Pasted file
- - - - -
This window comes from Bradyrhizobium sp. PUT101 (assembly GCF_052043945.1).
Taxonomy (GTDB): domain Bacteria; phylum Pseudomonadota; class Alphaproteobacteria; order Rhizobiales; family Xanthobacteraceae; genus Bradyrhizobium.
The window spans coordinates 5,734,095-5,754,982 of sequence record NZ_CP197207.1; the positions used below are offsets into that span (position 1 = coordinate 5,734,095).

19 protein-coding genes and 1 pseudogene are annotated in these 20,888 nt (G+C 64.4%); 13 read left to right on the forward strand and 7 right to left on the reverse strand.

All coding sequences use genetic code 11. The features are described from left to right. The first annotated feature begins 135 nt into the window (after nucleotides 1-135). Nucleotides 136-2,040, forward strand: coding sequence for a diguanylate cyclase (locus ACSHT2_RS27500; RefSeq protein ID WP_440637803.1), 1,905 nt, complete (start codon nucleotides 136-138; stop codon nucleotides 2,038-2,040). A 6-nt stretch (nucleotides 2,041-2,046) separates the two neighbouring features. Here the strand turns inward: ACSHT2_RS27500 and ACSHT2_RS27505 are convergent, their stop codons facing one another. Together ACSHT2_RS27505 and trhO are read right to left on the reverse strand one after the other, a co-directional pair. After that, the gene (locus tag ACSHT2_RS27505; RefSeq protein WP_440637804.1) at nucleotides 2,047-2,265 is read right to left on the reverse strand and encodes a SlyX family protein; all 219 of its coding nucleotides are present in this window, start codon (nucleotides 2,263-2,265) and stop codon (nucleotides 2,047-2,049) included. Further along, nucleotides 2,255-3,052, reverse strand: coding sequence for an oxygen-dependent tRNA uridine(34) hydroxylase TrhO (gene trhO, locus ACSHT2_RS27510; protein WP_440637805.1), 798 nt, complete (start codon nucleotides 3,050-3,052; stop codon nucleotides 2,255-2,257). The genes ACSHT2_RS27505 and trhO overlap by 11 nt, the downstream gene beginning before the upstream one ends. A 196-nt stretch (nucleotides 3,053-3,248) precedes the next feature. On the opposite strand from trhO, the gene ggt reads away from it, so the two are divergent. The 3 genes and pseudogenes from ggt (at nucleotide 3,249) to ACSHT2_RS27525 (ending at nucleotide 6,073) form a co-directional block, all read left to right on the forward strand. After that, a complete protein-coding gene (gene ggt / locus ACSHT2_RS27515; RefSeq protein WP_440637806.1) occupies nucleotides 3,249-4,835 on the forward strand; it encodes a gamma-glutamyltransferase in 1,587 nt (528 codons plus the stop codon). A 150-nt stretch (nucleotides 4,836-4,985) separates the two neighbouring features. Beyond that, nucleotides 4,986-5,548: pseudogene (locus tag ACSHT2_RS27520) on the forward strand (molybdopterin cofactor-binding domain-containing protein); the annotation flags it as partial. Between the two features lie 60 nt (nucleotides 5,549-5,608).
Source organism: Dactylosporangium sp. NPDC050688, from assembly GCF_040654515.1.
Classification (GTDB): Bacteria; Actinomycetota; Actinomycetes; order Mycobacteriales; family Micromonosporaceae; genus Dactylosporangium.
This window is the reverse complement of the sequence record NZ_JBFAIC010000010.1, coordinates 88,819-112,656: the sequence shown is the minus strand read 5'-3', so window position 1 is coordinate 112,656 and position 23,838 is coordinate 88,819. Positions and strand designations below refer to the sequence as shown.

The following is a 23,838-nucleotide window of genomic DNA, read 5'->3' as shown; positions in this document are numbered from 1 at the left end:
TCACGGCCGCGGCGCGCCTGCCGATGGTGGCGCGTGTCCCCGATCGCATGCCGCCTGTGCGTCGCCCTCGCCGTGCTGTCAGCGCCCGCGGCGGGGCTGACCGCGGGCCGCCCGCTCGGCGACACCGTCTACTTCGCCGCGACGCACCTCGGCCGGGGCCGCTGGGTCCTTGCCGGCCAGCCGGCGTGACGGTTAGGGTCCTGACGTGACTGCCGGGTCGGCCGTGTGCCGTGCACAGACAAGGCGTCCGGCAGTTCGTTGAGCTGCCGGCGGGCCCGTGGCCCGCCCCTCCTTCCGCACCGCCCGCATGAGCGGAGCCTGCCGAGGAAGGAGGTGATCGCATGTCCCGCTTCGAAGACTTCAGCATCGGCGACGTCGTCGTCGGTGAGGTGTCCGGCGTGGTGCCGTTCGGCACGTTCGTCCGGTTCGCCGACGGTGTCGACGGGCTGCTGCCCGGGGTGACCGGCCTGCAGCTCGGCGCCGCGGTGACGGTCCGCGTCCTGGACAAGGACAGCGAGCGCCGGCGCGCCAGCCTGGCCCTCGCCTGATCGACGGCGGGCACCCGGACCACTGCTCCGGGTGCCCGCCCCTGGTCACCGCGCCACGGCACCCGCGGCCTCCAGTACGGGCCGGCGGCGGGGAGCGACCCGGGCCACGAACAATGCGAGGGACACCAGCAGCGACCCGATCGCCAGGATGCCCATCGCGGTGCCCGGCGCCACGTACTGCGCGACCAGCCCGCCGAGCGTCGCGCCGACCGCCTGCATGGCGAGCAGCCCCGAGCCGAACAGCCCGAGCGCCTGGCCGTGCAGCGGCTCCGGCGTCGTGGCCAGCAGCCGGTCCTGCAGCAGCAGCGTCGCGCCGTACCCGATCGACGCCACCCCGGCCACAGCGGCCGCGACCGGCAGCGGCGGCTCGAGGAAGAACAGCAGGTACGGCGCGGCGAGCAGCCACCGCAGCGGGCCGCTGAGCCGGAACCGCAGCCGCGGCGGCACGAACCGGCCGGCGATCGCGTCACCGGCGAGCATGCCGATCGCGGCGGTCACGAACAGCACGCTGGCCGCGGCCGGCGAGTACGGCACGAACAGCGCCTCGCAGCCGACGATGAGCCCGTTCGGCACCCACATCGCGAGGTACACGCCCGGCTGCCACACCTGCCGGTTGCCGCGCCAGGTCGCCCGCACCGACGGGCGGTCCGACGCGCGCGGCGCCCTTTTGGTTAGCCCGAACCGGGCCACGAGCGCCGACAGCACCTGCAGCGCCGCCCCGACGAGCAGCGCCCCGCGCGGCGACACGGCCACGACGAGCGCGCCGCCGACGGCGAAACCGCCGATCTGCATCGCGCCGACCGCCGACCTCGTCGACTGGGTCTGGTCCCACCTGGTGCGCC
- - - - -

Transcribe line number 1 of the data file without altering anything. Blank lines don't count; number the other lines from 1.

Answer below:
This window comes from Bradyrhizobium sp. PUT101 (assembly GCF_052043945.1).